This blog follows the daily bible readings of the Catholic Church
Reading 1, Revelation 15:1-4
1 And I saw in heaven another sign, great and wonderful: seven angels were bringing the seven plagues that are the last of all, because they exhaust the anger of God.
2 I seemed to be looking at a sea of crystal suffused with fire, and standing by the lake of glass, those who had fought against the beast and won, and against his statue and the number which is his name. They all had harps from God, 3 and they were singing the hymn of Moses, the servant of God, and the hymn of the Lamb: How great and wonderful are all your works, Lord God Almighty; upright and true are all your ways, King of nations. 4 Who does not revere and glorify your name, O Lord? For you alone are holy, and all nations will come and adore you for the many acts of saving justice you have shown.
The wonderful upside-down language of Revelation is evident here. Those killed for the faith by persecution are described as “those who fought against the beast and won”. In worldly eyes they were defeated; in the eyes of the prophet they were victorious because they kept faith with the Lamb and his people. The “saving justice” of God goes beyond worldly possibilities. Nevertheless the prophecy emphasises that worldly nations will come to recognise the king of nations. The beast roars and struts today in Afghanistan, Palestine, Korea, Iran, but the bible says his number’s up. His victims already sing their victory song to God.
Gospel, Luke 21:12-19
12 ‘But before all this happens, you will be seized and persecuted; you will be handed over to the synagogues and to imprisonment, and brought before kings and governors for the sake of my name13 -and that will be your opportunity to bear witness.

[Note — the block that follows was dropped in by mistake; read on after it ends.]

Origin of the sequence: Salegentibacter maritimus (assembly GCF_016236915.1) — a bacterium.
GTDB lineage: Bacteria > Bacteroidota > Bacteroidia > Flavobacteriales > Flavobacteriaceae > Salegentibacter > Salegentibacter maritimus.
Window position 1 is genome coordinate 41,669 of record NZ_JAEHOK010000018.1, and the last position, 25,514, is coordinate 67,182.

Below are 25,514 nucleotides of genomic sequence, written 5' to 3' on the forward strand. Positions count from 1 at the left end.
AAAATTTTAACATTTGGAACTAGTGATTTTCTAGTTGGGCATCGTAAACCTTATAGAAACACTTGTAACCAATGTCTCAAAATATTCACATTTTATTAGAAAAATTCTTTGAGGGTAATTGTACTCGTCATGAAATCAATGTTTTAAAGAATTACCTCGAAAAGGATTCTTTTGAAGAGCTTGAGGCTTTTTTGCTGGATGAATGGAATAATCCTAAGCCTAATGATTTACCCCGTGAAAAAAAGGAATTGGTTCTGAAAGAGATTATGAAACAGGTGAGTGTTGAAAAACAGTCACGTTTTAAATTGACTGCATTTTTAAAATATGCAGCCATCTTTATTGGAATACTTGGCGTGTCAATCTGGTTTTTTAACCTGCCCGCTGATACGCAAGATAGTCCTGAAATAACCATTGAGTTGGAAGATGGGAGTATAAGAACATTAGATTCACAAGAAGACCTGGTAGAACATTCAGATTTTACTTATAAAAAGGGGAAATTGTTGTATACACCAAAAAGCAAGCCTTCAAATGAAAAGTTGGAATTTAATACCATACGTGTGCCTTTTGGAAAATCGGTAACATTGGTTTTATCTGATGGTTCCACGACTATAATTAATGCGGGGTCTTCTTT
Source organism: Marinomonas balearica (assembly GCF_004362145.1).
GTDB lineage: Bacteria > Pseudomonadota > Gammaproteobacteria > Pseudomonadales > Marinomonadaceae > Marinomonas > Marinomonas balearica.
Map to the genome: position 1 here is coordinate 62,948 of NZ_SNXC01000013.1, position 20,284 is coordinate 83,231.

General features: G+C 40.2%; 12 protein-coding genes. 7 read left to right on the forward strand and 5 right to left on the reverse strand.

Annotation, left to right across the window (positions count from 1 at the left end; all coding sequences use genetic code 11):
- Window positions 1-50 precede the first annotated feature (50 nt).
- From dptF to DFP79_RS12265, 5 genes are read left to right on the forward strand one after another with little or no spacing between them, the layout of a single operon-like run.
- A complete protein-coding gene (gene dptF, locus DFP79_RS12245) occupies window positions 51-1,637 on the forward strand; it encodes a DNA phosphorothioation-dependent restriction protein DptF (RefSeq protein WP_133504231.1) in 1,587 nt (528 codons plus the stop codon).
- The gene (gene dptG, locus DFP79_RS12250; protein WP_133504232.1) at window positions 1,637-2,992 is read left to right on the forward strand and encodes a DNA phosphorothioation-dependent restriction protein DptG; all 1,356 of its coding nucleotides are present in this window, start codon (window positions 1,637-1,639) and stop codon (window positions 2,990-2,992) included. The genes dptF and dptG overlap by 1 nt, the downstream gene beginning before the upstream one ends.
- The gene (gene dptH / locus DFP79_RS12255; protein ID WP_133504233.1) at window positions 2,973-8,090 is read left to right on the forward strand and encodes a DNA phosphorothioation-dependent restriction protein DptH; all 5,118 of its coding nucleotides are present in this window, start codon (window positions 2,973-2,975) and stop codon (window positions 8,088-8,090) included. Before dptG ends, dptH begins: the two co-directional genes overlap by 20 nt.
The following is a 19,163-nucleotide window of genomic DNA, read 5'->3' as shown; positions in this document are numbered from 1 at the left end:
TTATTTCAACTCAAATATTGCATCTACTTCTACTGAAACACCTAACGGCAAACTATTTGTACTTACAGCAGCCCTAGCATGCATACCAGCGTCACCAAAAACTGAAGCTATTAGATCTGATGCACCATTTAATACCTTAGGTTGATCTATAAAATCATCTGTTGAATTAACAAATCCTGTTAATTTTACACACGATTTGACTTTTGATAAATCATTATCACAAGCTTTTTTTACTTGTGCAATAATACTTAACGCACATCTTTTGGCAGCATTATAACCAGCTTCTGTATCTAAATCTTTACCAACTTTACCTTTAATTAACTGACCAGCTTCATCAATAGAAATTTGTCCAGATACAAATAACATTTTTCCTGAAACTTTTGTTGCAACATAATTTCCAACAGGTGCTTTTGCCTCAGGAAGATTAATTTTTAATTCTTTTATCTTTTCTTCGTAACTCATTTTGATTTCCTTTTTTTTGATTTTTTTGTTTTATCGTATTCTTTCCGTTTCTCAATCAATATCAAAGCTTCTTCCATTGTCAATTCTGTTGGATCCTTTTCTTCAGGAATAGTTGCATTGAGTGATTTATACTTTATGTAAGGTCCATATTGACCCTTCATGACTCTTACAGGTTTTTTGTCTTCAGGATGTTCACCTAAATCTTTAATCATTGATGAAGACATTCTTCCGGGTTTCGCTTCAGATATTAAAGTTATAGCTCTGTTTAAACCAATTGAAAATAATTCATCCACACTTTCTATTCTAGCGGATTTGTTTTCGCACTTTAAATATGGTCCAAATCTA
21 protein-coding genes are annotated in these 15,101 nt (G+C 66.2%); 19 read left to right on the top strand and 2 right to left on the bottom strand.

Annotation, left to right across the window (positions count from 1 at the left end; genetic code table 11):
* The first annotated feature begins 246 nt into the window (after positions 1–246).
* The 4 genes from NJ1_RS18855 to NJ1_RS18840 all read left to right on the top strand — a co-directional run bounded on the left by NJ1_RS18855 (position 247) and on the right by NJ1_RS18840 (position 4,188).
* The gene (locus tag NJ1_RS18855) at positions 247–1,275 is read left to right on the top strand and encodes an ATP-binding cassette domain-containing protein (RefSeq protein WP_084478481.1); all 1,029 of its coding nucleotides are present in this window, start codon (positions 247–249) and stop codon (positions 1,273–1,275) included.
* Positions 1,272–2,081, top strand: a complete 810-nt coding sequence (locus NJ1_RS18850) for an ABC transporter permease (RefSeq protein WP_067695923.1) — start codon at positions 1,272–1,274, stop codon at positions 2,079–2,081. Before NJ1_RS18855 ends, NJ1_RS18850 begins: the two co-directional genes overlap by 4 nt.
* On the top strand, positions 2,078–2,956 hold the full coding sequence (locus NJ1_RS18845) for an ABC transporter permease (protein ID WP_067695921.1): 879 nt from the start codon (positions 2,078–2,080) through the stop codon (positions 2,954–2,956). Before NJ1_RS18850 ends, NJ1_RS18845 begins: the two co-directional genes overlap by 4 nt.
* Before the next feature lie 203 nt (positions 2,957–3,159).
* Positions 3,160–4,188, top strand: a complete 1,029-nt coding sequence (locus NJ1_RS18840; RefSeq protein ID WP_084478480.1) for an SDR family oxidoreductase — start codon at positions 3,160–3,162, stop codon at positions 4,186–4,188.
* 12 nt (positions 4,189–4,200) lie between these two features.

14 Make up your minds not to prepare your defence, 15 because I myself shall give you an eloquence and a wisdom that none of your opponents will be able to resist or contradict. 16 You will be betrayed even by parents and brothers, relations and friends; and some of you will be put to death. 17 You will be hated universally on account of my name, 18 but not a hair of your head will be lost. 19 Your perseverance will win you your lives.
A better (if older) translation of verse 19 is: “in patience you shall possess your souls.” Those words would be more likely to inspire me. Evil people may, I guess, possess everything else –“goods honour children wife” as Luther puts it- but with God’s help I can possess my soul-“the city of God remaineth. ” The refusal of modern translations to use the word “soul” comes from a desire not to use it as indication a mysterious part of human being, a “ghost in the machine”. This ignores the fact that biblical authors use it as an inclusive dimension of human being-we ARE souls rather than HAVING them. We are not simply identical with our constituent molecules. Jesus’ life and teaching reminds us of this and enables us, even when faced with terrible odds, to be heroic dust.